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Japan’s Keitai Culture

In the technological wonderland of Japan, a person’s mobile phone is often seemingly their favorite thing. A mobile phone is known in Japanese as a “Keitai”, and Japan has had a rather ubiquitous Keitai culture for quite a while now. Although much of the world has seemingly caught up with Japan’s mobile phone technology, largely due to the advent of such advances as the Apple iPhone, the depth at which Japan’s mobile phone culture is uniquely integrated into Japanese society is truly remarkable.

While emailing a friend and watching a movie or television show on a mobile phone is finally becoming the norm in more and more areas around the world today, many people in Japan have grown up with such technology and it is thus a major part of Japanese society. According to statistics from May of 2008, over 30 percent of elementary school children in Japan already have a mobile phone and almost twice as many (55 percent) of middle school students reportedly do. Safety is purportedly one of the reasons for early adoption being sponsored by many parents, although that is not likely their children’s primary motivation for having one. This is especially obvious when considering that Japan is likely the safest modern society in the world. Having a mobile phone is an essential aspect of relationships in a modern Japanese city and having one is highly important to anyone who wants to build and maintain such relationships. It is likely that a person’s first mobile phone in Japan is akin to a kind of initiation as a normal member of society.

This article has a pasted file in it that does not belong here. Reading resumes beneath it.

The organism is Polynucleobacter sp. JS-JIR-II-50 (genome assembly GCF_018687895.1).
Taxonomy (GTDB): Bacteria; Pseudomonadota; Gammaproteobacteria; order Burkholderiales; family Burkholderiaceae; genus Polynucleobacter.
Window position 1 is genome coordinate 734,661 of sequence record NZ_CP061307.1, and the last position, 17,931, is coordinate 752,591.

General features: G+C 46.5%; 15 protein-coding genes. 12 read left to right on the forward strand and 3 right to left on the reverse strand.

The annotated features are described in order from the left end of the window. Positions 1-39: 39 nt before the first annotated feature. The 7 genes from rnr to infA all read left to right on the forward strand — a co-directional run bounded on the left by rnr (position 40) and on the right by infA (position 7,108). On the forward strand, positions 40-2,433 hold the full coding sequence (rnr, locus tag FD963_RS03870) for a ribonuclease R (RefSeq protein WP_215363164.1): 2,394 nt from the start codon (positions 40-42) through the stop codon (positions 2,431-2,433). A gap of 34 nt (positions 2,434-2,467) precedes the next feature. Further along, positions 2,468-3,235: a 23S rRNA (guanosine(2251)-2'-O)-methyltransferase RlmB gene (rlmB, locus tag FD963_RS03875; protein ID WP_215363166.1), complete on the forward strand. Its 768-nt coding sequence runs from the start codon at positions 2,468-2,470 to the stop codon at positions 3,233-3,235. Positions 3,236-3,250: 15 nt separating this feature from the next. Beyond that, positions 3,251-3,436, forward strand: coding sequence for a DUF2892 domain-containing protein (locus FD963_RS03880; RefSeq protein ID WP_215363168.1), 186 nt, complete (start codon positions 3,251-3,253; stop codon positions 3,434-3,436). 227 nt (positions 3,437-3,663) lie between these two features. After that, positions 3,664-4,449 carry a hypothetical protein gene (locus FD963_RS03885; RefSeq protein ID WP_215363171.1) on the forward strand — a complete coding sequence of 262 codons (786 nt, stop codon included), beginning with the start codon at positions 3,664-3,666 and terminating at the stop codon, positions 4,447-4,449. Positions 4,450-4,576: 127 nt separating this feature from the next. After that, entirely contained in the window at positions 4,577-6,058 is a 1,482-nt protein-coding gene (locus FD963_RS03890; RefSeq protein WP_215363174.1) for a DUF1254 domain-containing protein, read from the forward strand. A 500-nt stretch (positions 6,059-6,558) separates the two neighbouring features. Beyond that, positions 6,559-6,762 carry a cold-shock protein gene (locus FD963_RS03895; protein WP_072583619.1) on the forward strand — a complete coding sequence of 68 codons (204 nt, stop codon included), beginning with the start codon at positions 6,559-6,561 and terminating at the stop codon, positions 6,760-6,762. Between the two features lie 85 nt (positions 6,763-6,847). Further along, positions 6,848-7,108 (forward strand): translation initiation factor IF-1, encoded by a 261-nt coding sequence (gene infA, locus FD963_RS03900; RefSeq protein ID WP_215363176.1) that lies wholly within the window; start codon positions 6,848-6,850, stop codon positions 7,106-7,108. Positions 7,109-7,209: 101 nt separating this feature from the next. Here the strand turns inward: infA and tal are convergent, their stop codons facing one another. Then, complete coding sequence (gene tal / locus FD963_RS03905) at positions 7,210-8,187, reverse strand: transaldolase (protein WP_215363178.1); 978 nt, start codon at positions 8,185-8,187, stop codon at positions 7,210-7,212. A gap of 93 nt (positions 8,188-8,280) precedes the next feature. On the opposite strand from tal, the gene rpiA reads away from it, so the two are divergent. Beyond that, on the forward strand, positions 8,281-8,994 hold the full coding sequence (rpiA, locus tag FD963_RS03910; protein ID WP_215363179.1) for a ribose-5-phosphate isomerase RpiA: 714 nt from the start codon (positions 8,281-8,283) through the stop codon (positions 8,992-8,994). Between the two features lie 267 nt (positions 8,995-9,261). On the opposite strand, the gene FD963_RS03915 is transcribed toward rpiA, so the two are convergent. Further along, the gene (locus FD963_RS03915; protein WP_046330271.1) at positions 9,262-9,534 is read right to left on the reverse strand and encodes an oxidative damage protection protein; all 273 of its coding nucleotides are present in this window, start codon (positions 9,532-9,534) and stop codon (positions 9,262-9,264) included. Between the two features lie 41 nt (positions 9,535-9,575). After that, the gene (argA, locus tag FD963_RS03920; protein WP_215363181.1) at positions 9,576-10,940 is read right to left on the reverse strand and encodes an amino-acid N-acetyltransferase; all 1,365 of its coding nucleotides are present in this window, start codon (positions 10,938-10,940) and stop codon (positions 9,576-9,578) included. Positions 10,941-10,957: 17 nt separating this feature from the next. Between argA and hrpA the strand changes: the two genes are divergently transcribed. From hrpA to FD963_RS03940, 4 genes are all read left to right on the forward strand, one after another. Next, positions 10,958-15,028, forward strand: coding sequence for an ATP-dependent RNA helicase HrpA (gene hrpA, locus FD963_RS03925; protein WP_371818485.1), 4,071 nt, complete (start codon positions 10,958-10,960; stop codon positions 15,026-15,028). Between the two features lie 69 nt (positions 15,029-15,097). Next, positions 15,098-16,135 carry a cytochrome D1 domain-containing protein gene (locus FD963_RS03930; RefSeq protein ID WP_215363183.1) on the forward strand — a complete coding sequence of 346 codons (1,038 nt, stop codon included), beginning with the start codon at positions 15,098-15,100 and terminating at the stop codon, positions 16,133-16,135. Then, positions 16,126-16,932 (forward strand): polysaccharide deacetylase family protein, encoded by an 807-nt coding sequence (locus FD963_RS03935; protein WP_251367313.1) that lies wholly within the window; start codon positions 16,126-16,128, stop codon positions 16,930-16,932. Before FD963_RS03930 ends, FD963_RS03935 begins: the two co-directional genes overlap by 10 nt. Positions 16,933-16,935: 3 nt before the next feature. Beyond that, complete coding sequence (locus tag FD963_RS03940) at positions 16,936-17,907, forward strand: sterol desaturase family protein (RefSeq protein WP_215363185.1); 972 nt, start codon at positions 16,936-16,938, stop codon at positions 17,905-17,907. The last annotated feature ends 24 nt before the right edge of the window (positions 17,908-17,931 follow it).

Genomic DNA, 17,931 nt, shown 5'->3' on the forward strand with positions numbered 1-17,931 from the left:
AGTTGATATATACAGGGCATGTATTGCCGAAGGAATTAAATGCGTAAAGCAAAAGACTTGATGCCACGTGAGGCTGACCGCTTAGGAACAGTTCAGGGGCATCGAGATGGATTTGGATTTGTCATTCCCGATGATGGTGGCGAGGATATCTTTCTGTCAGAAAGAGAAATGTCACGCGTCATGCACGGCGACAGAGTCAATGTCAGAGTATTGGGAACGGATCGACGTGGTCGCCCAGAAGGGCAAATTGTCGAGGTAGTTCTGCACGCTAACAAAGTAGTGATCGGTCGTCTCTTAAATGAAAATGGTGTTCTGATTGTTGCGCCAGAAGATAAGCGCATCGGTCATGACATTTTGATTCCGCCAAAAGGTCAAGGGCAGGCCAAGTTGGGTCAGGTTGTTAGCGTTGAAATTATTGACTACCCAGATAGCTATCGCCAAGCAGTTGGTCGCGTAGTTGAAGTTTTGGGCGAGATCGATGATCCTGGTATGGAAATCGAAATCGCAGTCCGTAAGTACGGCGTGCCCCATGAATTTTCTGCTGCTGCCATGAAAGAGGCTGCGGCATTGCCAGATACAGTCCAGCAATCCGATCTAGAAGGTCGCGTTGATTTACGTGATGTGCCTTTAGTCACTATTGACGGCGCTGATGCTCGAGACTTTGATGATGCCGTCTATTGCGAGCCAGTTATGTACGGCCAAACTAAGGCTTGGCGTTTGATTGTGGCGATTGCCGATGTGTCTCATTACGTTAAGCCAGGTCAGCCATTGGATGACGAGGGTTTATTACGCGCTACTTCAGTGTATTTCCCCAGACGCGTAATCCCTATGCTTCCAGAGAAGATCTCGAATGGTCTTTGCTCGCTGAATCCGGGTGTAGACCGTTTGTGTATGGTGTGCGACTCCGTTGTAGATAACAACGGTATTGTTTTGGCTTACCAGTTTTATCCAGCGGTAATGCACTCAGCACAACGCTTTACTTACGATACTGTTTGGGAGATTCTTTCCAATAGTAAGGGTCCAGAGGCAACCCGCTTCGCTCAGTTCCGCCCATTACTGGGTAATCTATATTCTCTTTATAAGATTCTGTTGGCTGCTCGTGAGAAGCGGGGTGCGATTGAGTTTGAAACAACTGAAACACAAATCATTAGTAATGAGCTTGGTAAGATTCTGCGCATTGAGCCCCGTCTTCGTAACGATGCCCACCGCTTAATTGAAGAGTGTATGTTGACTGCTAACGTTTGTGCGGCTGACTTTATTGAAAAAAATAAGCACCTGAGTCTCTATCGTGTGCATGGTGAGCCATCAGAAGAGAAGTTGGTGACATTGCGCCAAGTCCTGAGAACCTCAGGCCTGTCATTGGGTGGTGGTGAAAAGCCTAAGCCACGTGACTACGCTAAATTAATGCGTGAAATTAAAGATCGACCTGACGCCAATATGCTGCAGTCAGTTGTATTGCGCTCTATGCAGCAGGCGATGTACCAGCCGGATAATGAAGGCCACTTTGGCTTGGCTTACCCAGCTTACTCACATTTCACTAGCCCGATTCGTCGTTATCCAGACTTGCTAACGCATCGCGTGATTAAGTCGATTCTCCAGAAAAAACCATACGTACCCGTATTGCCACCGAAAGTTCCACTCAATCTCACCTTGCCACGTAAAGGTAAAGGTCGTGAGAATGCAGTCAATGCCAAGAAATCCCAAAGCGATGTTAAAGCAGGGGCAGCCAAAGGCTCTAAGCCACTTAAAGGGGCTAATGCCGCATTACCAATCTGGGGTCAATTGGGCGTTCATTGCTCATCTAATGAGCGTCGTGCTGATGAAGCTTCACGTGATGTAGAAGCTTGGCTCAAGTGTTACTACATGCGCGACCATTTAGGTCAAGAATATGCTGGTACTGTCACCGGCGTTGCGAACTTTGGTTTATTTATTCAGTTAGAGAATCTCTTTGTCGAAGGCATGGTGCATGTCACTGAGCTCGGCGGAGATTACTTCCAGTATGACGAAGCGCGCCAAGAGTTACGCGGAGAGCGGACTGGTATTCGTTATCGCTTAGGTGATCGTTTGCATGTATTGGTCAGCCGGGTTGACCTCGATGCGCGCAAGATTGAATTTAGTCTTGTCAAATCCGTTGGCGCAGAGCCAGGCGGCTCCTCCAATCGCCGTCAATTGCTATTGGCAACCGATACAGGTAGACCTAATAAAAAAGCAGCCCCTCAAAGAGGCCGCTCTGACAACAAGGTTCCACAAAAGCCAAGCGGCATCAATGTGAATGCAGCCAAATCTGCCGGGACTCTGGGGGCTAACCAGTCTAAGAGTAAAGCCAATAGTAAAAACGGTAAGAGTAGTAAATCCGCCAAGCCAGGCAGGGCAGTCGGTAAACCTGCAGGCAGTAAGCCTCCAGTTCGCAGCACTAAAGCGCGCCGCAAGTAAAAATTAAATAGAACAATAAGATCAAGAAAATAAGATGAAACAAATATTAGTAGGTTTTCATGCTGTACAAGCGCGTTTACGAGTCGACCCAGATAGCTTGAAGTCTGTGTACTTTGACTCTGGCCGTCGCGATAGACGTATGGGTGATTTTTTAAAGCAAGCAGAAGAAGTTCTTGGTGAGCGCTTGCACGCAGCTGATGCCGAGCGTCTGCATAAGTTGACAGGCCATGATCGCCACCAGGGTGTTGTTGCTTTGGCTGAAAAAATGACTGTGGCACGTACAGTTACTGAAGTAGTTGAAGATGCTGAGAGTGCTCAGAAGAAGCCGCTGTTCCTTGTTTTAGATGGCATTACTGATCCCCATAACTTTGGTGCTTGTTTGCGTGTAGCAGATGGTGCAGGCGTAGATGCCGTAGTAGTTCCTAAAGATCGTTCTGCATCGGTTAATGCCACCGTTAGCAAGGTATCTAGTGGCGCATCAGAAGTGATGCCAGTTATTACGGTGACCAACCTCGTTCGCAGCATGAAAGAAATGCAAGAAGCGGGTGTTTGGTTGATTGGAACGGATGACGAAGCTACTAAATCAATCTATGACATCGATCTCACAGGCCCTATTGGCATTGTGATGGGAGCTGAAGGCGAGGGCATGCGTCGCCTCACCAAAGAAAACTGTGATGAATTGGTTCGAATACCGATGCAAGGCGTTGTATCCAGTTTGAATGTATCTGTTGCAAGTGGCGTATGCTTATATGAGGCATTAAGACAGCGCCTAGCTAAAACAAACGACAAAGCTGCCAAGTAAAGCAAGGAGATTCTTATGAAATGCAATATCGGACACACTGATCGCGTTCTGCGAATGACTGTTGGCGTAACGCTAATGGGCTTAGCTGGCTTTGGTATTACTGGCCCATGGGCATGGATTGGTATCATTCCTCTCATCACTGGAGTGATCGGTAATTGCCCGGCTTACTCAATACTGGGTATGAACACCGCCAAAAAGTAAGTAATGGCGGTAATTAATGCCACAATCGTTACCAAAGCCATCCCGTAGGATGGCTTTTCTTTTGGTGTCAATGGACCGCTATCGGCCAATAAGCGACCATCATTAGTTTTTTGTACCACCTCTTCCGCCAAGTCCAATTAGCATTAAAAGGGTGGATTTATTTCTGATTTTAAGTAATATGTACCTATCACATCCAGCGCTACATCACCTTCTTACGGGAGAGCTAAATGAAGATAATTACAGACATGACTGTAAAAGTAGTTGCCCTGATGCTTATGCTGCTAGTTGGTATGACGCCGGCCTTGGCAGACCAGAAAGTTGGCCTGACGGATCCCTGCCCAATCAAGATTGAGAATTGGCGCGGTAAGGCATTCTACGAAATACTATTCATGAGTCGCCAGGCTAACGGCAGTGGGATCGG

Phones are the primary accessory for almost anyone in Japan. Today, even purchases at stores and restaurants can be made with a quick scan of phones sporting RFID technology. The entrances of public transit systems like the train and subway are also equipped to handle a simple scan of a mobile phone as a person walks through. Even vending machines are now capable of processing purchases by a quick and easy scan of a mobile phone. In a place like Japan, where credit cards are not the norm, an entirely different form of plastic payment is gaining in popularity. One reason is that the user adds money to the phone’s expense account, rather than relying on credit or allowing access to their bank accounts. It is this technology that has finally made the mobile phone potentially the only thing one really need carry on a day or evening out in Tokyo.

Talking is, interestingly enough, less of a popular mobile phone activity in Japan than one may expect. Japan is notoriously polite and discreet, so people speak on their mobile phones in public much less than in is common in many other areas of the world. The almost vocally silent trains of Tokyo are occasionally full of people who may not be speaking, but will instead often be tapping out an email or text message to a friend or associate. Train stations and other highly trafficked places are a great way to catch an anthropological glimpse at masses of people walking with their hands extended out and staring into their keitai screens.